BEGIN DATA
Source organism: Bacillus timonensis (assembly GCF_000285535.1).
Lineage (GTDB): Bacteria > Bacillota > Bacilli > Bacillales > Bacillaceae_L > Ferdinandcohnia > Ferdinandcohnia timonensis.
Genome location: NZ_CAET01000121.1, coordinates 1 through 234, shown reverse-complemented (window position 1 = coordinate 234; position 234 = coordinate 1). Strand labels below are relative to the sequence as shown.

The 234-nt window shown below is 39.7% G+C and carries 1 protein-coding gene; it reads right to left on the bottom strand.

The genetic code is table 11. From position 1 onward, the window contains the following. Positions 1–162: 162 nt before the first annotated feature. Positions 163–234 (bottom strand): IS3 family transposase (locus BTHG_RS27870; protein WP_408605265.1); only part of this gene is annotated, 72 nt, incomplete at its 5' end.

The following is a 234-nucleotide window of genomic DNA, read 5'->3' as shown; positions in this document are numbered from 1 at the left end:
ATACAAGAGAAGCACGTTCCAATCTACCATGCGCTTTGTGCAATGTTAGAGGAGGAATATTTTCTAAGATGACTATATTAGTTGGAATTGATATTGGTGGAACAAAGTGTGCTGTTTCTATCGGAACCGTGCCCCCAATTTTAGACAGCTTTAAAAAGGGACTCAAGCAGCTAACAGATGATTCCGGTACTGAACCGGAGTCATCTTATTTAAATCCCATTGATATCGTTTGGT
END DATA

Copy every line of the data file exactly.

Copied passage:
Source organism: Bacillus timonensis (assembly GCF_000285535.1).
Lineage (GTDB): Bacteria > Bacillota > Bacilli > Bacillales > Bacillaceae_L > Ferdinandcohnia > Ferdinandcohnia timonensis.
Genome location: NZ_CAET01000121.1, coordinates 1 through 234, shown reverse-complemented (window position 1 = coordinate 234; position 234 = coordinate 1). Strand labels below are relative to the sequence as shown.

The 234-nt window shown below is 39.7% G+C and carries 1 protein-coding gene; it reads right to left on the bottom strand.

The genetic code is table 11. From position 1 onward, the window contains the following. Positions 1–162: 162 nt before the first annotated feature. Positions 163–234 (bottom strand): IS3 family transposase (locus BTHG_RS27870; protein WP_408605265.1); only part of this gene is annotated, 72 nt, incomplete at its 5' end.

The following is a 234-nucleotide window of genomic DNA, read 5'->3' as shown; positions in this document are numbered from 1 at the left end:
ATACAAGAGAAGCACGTTCCAATCTACCATGCGCTTTGTGCAATGTTAGAGGAGGAATATTTTCTAAGATGACTATATTAGTTGGAATTGATATTGGTGGAACAAAGTGTGCTGTTTCTATCGGAACCGTGCCCCCAATTTTAGACAGCTTTAAAAAGGGACTCAAGCAGCTAACAGATGATTCCGGTACTGAACCGGAGTCATCTTATTTAAATCCCATTGATATCGTTTGGT